Letters July 16: Indian Act; help with healing; disliking the commute

Indian Act is a major problem

I am a senior who has read many commentaries regarding the vandalism of churches and statues negatively affecting law and order and reconciliation.

My hope is that immediate attention be given to dealing with the foundational underpinnings of numerous problems that include the significant failures attached to the residential schools.

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This means that the Indian Act and all the connected Departments and bodies, however named, be abolished over the next short period of time.

Would the Indian Act and the related governance be enacted today? It is the root, the legislative base, the starting point, of all the many problems that have followed it until today.

Then, why does this monstrous legal creation, and its many ill effects, continue to exist while being such a roadblock to meaningful reconciliation.

The churches over the years and especially as of late have received a lot of deserved criticism regarding the residential schools. But, a stronger focus now should be on the federal government along with those representing indigenous interests in terminating this anachronistic legislation.

Some members of the Indigenous community have resisted such dismantling in the past. Now the Indigenous interests have an opportunity to participate in a reconciliation program involving the removal of the Indian Act, with thought out alternative replacements to address important issues like safe water, food and housing, all of which would appeal to the broad Canadian population.

Let us by working together find effective solutions that come about and matter much sooner, than later.

Bob Lisevich
Sidney

More investigation would help healing

Re: “Don’t become hardened to news about residential-school grave sites, says Turpel-Lafond,” July 14.

I totally agree with Mary Ellen Turpel-Lafond, the director of the University of British Columbia Indian Residential School History and Dialogue Centre.

The horrific acts of reported “genocide” against our Indigenous neighbours and their children “should be probed properly,” as she has stated.

However, to “probe properly,” should the ground radar “hits” not be established as children’s graves, instead of possible “voids”? After all, as “reported,” the radar had a large error margin.

Would not the next step be a forensic examination to establish if the children were “murdered,” as reported … and if so, should all the sites across Canada be secured as possible murder scenes?

Surely our Indigenous neighbours deserve a nationwide investigation as recommended, regardless of the cost.

Such action would go a long way in helping to heal the deep wounds caused by colonialism.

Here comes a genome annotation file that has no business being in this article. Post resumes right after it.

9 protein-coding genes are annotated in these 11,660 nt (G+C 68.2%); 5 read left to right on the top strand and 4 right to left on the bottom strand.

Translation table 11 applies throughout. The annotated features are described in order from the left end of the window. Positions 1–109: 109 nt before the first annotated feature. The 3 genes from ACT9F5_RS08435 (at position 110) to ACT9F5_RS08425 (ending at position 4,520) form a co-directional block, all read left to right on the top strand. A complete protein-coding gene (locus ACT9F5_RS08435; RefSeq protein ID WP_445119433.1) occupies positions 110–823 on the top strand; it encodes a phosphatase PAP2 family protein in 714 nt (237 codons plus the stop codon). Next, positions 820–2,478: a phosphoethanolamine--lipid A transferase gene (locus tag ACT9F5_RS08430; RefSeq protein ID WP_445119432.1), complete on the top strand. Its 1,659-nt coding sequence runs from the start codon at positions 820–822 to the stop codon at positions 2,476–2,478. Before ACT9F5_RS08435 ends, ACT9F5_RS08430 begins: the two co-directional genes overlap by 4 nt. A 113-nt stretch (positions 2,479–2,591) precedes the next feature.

John Walker
Cobble Hill

Retiring instead of returning to office

Re: “Fight climate change by ­working from home,” commentary, July 14.

I totally agree. So much so that I am retiring from my position as mainframe developer in one of the Crown corporations.

There was a total lack of any apparent variation in the work-from-home guideline of six days per fortnight. The impression I got was that it was their way or the highway.

As I have underlying health issues and did not feel safe in working in a cubicle farm of 200 or more people, I am retiring one day past the Sept. 7 return-to-work date.

Steve Simpson
Victoria

Don’t keep secrets about border plans

With July 21 less than a week away, you would think someone in Ottawa would have a clue as to whether the border between the United States and Canada is going to open or not and make it public so people who want to cross can make ferry plans and reservations for people wanting to go or come north or south.

With both countries having high percentages of fully vaccinated people, what is the problem in giving us a heads-up?

This is not a national security secret. B.C. Ferries and the Coho would appreciate a heads-up as well, I’m sure.

How about a little less secrecy and a lot more action please?

Alex Badiuk
Victoria

Think of James Bay, not of cruise ships

I find it astounding that there has been no mention of the negative impact that cruise ships — floating petri dishes — have on James Bay residents. Only economic figures are talked about.

What was announced as a $130-million industry pre-pandemic is now announced as $2.7 billion. How can this be?

Monies come from people who fly or drive here and stay for a vacation, supporting our hotels, restaurants, car rental agencies, shopping, whale watching, etc.

Seems downtown is once again booming.

It is not the cruise industry that is the mainstay. Cruise passengers come here for a few hours, walk around town, eat on the ships, don’t support hotels for accommodation, might have an ice cream or a beverage, get back on the ship.

They leave behind all their foreign garbage, trucked away by huge transport trucks driving throughout the city to Hartland landfill, even though none of it originated here.

They blanket James Bay with emissions, huge traffic, noise, and now maybe the COVID virus.

The people of James Bay must be considered in this scenario. We are the ones who pay taxes to Victoria, spend far more in any year than a tourist does, and we are the ones who put up with all the negatives of this industry with no compensation.

Please rethink the true benefit of this industry, not for just a few, but for the good of many.

Linda Klein
Victoria

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